Some of the more than 100 operating wind turbines in rural Gratiot County. Lansing State Journal
HOLLAND, Mich. (WZZM) - Holland's Board of Public Works is getting a jump start on green technology, just weeks before voters make a decision about Proposal 3.
The measure on the November 6 ballot calls for new requirements for alternative energy in the state's constitution.
Last week, Holland approved a deal to start buying energy from two wind farms next year -- one in Elmwood, Indiana, and the other in Ithaca, in Michigan's Gratiot County.
Monica Hallacy looks at many policy decisions through the eyes of her infant son, especially when it comes to replacing coal with wind energy.
"When he grows up, I don't want to be relying on fossil fuels and dirty coal pollution," says Hallacy.
As a volunteer for the Sierra Club, Hallacy supports the Holland Board of Public Works decision to buy energy from two wind farms, just weeks before voters decide on Proposal 3.
"Congrats to Holland for taking the initiative and leading the way," says Hallacy.
Proposal 3 would make it a constitutional requirement that power companies have 25% alternative energy by 2025. The Holland Board of Public Works (BPW) says a constitutional amendment goes too far.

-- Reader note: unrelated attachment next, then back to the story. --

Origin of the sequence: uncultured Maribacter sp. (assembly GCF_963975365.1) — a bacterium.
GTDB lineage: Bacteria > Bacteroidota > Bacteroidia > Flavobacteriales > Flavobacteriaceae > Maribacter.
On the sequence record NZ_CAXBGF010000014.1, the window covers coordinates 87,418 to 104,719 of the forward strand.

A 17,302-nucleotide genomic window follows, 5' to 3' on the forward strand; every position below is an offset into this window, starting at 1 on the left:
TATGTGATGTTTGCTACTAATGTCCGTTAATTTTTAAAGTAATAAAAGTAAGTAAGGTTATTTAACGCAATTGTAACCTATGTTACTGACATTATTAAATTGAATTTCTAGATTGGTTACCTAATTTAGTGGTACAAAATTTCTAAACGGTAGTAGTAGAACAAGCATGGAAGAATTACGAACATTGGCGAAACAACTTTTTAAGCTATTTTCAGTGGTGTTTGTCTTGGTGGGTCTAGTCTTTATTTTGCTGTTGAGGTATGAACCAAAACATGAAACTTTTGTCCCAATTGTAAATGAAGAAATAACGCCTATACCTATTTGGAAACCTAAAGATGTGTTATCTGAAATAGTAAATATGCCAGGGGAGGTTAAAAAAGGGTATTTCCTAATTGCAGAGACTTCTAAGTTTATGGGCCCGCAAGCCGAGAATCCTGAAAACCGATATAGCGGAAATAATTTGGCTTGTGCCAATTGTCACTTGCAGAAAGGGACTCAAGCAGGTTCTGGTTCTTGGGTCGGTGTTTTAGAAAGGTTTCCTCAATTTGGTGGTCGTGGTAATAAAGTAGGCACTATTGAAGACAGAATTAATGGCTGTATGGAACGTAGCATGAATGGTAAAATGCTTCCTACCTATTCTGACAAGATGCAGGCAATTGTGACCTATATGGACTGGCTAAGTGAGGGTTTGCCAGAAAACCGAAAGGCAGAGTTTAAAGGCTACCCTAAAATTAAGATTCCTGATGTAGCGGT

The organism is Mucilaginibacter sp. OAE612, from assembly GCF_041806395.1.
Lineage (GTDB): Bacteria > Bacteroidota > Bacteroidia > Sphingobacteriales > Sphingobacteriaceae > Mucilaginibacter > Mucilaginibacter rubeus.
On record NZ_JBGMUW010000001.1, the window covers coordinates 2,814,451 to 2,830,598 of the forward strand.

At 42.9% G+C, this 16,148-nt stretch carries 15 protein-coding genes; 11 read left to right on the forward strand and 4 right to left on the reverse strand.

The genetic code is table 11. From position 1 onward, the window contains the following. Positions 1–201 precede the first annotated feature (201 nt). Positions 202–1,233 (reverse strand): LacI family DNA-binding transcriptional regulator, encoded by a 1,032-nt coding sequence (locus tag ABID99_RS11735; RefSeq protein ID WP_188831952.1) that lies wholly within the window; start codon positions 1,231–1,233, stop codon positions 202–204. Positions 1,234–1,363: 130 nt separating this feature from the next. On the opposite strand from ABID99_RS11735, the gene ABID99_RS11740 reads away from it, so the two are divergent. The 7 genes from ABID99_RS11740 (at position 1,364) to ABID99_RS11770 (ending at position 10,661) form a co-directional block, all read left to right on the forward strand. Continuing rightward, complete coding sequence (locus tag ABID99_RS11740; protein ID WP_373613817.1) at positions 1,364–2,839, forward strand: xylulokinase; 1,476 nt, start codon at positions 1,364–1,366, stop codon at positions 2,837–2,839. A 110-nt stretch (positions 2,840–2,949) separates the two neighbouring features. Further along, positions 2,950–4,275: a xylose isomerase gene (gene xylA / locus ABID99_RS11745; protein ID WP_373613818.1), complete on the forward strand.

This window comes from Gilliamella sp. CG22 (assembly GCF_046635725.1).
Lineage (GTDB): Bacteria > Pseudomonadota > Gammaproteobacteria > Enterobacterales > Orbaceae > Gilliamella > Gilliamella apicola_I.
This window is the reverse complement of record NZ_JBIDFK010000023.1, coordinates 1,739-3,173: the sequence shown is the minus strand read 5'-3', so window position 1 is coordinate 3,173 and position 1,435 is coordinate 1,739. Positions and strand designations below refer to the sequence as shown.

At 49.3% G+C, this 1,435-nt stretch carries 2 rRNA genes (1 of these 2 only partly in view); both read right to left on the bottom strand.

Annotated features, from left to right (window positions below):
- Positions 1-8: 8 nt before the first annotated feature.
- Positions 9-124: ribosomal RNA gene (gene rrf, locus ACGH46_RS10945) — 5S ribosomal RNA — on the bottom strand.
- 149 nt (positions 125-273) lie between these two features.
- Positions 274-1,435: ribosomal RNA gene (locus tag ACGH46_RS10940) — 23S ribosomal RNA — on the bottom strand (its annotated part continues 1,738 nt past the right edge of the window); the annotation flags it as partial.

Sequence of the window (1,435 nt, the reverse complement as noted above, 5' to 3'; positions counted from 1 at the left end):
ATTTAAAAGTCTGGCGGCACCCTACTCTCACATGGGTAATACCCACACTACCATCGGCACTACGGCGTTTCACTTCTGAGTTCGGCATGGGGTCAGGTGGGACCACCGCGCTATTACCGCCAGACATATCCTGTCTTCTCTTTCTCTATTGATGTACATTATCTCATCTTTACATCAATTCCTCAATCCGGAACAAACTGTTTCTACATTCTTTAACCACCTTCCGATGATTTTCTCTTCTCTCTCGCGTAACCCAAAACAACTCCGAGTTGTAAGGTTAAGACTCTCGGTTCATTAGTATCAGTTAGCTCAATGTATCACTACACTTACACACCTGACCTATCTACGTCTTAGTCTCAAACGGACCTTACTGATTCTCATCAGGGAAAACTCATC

"I don't believe more regulations are going to accomplish what we need to," says Dan Nally with the Holland Board of Public Works. "We should let the market determine what needs to be done."
"I think at this points it's necessary. We're not seeing aggressive enough policy from our lawmakers," says Hallacy.
The Holland Board of Public Works says in general it's cheaper to buy energy from existing coal plants, but officials say wind energy is becoming less expensive all the time -- making it a more viable option in the future. In fact, the BPW says it's paying about the same price on wind energy as it does for coal. However, the BPW says those opportunities are unusual.
"They're not there everyday," says Nally.
Hallacy says a cleaner future for child is priceless.
"I think a change like this from the people is exactly what needs to happen," says Hallacy.
Current state law already requires power companies to have 10% alternative energy by 2015.